He'll have to earn it first, though.
"I'll never really commit to anything, other than Iannetta is on our club, and if he's healthy, he's going to get the primary playing time," Angels general manager Jerry Dipoto said. "Everything else, guys are going to have to go out and compete and win jobs. I think competition is good."
Wilson, a 48th round Draft pick by the Angels in 2002, appeared in 191 big league games over the past five years -- including a career-high 75 this season -- and provided solid defense on a part-time basis.
But given his .272 career on-base percentage, and the fact he'll be arbitration-eligible for the first time this offseason, the Angels weren't expected to tender him a contract for next season. Still, Wilson was rather surprised to get a Monday morning call from assistant GM Matt Klentak.
"They just said they wanted to move on, and ultimately that's their decision," said Wilson, who joins a Blue Jays organization that already has starter J.P. Arencibia, former Angel Jeff Mathis and top prospect Travis d'Arnaud. "I'm obviously very grateful for the opportunity they've given me since 2003, but I guess they just didn't need me, or whatever the case was. I'll get an opportunity to go play somewhere else, will have to prove myself all over again, and I'm fine with that."
The Angels currently have Iannetta, who signed a three-year, $15.55 million extension shortly after the regular season, with Conger, John Hester and Minor Leaguer Carlos Ramirez -- currently playing in the Arizona Fall League -- looking to compete for the backup spot in Spring Training. The opportunity to add Minor League free agents, perhaps even affordable Major League ones, also exists.
But Conger, who turns 25 in January and has been in Triple-A for a good portion of the last three years, by far has the most upside.
An industry source said several teams have shown significant interest in Conger, but none are willing to commit to him as an everyday catcher until he proves he can stay healthy and make the transition to the Majors, limiting the value the Angels would get in return.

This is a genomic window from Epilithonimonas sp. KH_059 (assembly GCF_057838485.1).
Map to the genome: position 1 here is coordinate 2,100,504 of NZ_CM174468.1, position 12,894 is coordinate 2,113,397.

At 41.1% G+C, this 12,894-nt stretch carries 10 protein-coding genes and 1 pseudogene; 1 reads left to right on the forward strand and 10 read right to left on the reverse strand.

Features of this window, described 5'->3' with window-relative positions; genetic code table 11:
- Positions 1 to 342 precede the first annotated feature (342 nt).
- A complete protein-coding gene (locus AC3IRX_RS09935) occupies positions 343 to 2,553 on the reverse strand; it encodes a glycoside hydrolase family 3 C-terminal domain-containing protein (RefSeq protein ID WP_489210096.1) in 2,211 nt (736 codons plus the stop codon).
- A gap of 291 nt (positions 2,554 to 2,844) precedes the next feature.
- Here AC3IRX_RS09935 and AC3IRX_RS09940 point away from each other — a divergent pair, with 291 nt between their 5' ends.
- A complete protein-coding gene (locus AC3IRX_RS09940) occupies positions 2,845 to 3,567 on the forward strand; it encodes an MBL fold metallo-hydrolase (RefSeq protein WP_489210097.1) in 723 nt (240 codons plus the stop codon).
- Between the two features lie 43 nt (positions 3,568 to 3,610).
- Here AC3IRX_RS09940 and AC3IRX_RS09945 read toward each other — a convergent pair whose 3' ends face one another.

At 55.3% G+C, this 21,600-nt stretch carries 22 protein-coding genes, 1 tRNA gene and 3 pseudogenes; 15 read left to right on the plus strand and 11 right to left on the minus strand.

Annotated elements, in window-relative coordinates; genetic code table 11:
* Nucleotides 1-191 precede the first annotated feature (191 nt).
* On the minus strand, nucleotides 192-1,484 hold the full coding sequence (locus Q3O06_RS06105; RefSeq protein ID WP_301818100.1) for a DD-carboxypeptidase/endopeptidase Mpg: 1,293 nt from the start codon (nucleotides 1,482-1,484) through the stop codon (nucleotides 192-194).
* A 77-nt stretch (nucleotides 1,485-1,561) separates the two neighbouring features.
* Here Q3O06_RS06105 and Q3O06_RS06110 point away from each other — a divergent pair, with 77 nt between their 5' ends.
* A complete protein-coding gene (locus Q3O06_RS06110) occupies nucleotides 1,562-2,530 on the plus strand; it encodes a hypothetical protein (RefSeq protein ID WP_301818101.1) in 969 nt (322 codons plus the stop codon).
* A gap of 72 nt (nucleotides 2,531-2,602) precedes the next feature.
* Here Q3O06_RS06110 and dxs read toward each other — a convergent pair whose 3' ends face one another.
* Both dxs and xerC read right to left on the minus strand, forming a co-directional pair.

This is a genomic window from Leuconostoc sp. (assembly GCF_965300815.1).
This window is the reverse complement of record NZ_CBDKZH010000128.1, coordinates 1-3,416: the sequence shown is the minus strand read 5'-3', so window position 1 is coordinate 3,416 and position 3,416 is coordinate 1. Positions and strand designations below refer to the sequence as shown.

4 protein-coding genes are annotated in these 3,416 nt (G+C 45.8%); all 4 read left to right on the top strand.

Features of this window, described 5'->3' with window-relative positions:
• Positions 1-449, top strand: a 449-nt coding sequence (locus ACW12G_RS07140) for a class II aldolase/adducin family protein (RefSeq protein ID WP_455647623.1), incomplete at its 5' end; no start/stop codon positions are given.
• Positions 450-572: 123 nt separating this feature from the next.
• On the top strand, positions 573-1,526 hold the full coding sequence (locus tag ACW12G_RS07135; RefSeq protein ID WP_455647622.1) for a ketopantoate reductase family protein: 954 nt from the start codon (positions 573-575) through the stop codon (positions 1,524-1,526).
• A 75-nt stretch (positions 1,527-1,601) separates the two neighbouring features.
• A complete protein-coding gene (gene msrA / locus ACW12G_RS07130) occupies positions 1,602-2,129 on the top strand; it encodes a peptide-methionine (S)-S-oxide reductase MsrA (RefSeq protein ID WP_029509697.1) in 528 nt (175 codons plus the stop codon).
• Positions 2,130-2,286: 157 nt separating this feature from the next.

Dipoto wouldn't go into specifics about the market for Conger, but pointed out that catchers develop slower than those at other positions, and Conger isn't too far off track. He believes Conger, who got 197 Major League plate appearances in 2011, could benefit from easing into the Majors as a backup for a while longer. Dipoto pointed to the D-backs' Miguel Montero, a similar offensive-minded catcher who backed up Chris Snyder until taking over full time in 2009, his age-26 season.
The jury's still out on Conger, but he's a switch-hitter with a presence in the batter's box, as shown by his .297/.359/.467 career slash line in the Minors, and he made defensive improvements in a 2012 season that limited him to 67 Minor League games due to an elbow injury.
It appears the Angels haven't given up on him.
"We didn't get to see a great deal of him [as a September call-up], but during the course of the season, Hank made terrific strides in regards to his footwork, his transfer to throw, consistency of his throws," Dipoto said. "I'd be lying to you if I told you that we have any reasonable understanding of how quickly he translates with the bat at the big league level -- that's always a work in progress. But we know Hank can hit. If what you have is a switch-hitting, offensive-minded catcher, who has made great strides on the defensive side, particularly with his throwing, then advantage Angels, and Hank."
Alden Gonzalez is a reporter for MLB.com. Read his blog, Gonzo and "The Show", and follow him on Twitter @Alden_Gonzalez. This story was not subject to the approval of Major League Baseball or its clubs.